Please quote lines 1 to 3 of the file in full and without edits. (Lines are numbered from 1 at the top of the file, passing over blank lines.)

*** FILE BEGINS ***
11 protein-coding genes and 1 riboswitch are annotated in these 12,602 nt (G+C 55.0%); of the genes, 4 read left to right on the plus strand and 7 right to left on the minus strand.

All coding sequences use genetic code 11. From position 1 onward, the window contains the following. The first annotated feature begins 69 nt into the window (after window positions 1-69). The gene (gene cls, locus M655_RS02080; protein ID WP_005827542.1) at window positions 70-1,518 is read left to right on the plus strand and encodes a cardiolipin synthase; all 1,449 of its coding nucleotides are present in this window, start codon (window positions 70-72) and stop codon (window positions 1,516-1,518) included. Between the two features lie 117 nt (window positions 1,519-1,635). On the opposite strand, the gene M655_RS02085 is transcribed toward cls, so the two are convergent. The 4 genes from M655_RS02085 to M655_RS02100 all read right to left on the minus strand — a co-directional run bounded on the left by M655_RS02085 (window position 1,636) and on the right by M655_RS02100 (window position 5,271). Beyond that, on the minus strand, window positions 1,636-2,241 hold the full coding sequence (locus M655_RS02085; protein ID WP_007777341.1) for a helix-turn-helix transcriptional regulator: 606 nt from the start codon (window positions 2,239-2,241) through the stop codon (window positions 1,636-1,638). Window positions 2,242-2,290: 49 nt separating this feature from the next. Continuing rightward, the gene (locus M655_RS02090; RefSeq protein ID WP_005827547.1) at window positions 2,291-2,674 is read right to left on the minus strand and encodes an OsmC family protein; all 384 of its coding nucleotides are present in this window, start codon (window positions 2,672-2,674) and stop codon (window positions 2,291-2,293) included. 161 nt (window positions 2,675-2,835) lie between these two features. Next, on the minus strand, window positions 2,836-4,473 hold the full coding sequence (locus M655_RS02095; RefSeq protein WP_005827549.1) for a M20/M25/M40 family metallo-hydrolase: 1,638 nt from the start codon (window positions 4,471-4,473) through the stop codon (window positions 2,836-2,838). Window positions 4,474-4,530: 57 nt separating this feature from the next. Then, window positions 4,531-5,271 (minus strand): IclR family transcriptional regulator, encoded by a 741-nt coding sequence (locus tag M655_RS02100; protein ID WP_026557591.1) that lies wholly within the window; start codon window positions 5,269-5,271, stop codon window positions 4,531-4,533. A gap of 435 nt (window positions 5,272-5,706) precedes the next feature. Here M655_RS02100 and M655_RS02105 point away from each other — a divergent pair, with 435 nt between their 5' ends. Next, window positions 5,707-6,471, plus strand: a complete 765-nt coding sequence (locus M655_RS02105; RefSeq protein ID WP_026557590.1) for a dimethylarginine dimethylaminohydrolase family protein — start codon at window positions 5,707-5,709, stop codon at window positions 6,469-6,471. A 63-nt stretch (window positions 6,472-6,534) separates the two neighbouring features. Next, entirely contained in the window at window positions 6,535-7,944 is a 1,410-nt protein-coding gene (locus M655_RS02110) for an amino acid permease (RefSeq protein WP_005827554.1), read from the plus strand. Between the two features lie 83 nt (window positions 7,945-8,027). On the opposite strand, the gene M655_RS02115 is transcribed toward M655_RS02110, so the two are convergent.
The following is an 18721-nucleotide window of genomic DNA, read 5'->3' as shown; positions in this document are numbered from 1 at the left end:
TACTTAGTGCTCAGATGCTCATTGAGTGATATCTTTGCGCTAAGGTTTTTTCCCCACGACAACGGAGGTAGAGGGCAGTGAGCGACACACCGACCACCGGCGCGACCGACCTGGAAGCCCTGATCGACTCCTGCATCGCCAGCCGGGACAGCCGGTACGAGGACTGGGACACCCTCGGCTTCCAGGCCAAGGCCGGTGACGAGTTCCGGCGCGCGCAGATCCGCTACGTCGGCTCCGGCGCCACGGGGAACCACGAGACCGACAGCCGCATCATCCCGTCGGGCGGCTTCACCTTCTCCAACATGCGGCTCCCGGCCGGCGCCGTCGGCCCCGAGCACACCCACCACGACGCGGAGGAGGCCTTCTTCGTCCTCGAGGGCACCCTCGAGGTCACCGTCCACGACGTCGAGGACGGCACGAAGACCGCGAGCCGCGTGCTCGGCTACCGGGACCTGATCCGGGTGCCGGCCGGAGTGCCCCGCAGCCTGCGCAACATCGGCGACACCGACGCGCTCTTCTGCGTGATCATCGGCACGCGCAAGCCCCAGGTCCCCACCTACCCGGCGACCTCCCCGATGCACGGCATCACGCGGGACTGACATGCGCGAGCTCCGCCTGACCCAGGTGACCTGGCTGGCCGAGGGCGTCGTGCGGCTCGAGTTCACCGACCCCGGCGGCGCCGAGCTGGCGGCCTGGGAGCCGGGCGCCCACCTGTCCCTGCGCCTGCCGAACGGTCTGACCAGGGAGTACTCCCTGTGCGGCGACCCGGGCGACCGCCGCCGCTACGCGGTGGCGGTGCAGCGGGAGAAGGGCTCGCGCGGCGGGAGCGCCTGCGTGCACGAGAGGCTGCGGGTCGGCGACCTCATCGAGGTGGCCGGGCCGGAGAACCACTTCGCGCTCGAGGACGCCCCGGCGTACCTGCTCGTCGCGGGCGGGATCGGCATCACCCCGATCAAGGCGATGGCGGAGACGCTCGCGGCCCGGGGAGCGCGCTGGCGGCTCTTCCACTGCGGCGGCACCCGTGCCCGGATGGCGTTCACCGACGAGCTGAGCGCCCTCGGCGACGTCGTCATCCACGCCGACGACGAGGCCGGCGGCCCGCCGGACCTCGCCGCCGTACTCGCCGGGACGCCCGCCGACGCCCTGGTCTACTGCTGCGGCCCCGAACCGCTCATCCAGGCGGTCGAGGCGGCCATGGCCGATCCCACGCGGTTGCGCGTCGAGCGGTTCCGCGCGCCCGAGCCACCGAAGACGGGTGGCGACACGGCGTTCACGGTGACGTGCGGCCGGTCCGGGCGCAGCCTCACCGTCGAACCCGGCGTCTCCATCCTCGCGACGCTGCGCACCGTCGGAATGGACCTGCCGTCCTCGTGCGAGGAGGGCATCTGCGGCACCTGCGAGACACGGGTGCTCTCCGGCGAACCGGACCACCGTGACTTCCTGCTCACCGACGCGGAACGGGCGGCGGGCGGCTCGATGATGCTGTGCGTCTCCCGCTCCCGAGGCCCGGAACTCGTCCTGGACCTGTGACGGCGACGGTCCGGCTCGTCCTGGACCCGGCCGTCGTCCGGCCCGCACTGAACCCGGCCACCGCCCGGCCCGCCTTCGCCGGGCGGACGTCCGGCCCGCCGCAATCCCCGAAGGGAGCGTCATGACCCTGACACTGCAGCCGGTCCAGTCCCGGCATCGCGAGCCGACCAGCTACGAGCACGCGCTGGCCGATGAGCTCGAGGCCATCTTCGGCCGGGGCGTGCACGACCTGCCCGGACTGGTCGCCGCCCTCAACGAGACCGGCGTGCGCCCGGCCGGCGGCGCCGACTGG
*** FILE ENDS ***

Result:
11 protein-coding genes and 1 riboswitch are annotated in these 12,602 nt (G+C 55.0%); of the genes, 4 read left to right on the plus strand and 7 right to left on the minus strand.

All coding sequences use genetic code 11. From position 1 onward, the window contains the following. The first annotated feature begins 69 nt into the window (after window positions 1-69). The gene (gene cls, locus M655_RS02080; protein ID WP_005827542.1) at window positions 70-1,518 is read left to right on the plus strand and encodes a cardiolipin synthase; all 1,449 of its coding nucleotides are present in this window, start codon (window positions 70-72) and stop codon (window positions 1,516-1,518) included. Between the two features lie 117 nt (window positions 1,519-1,635). On the opposite strand, the gene M655_RS02085 is transcribed toward cls, so the two are convergent. The 4 genes from M655_RS02085 to M655_RS02100 all read right to left on the minus strand — a co-directional run bounded on the left by M655_RS02085 (window position 1,636) and on the right by M655_RS02100 (window position 5,271). Beyond that, on the minus strand, window positions 1,636-2,241 hold the full coding sequence (locus M655_RS02085; protein ID WP_007777341.1) for a helix-turn-helix transcriptional regulator: 606 nt from the start codon (window positions 2,239-2,241) through the stop codon (window positions 1,636-1,638). Window positions 2,242-2,290: 49 nt separating this feature from the next. Continuing rightward, the gene (locus M655_RS02090; RefSeq protein ID WP_005827547.1) at window positions 2,291-2,674 is read right to left on the minus strand and encodes an OsmC family protein; all 384 of its coding nucleotides are present in this window, start codon (window positions 2,672-2,674) and stop codon (window positions 2,291-2,293) included. 161 nt (window positions 2,675-2,835) lie between these two features. Next, on the minus strand, window positions 2,836-4,473 hold the full coding sequence (locus M655_RS02095; RefSeq protein WP_005827549.1) for a M20/M25/M40 family metallo-hydrolase: 1,638 nt from the start codon (window positions 4,471-4,473) through the stop codon (window positions 2,836-2,838). Window positions 4,474-4,530: 57 nt separating this feature from the next. Then, window positions 4,531-5,271 (minus strand): IclR family transcriptional regulator, encoded by a 741-nt coding sequence (locus tag M655_RS02100; protein ID WP_026557591.1) that lies wholly within the window; start codon window positions 5,269-5,271, stop codon window positions 4,531-4,533. A gap of 435 nt (window positions 5,272-5,706) precedes the next feature. Here M655_RS02100 and M655_RS02105 point away from each other — a divergent pair, with 435 nt between their 5' ends. Next, window positions 5,707-6,471, plus strand: a complete 765-nt coding sequence (locus M655_RS02105; RefSeq protein ID WP_026557590.1) for a dimethylarginine dimethylaminohydrolase family protein — start codon at window positions 5,707-5,709, stop codon at window positions 6,469-6,471. A 63-nt stretch (window positions 6,472-6,534) separates the two neighbouring features. Next, entirely contained in the window at window positions 6,535-7,944 is a 1,410-nt protein-coding gene (locus M655_RS02110) for an amino acid permease (RefSeq protein WP_005827554.1), read from the plus strand. Between the two features lie 83 nt (window positions 7,945-8,027). On the opposite strand, the gene M655_RS02115 is transcribed toward M655_RS02110, so the two are convergent.
The following is an 18721-nucleotide window of genomic DNA, read 5'->3' as shown; positions in this document are numbered from 1 at the left end: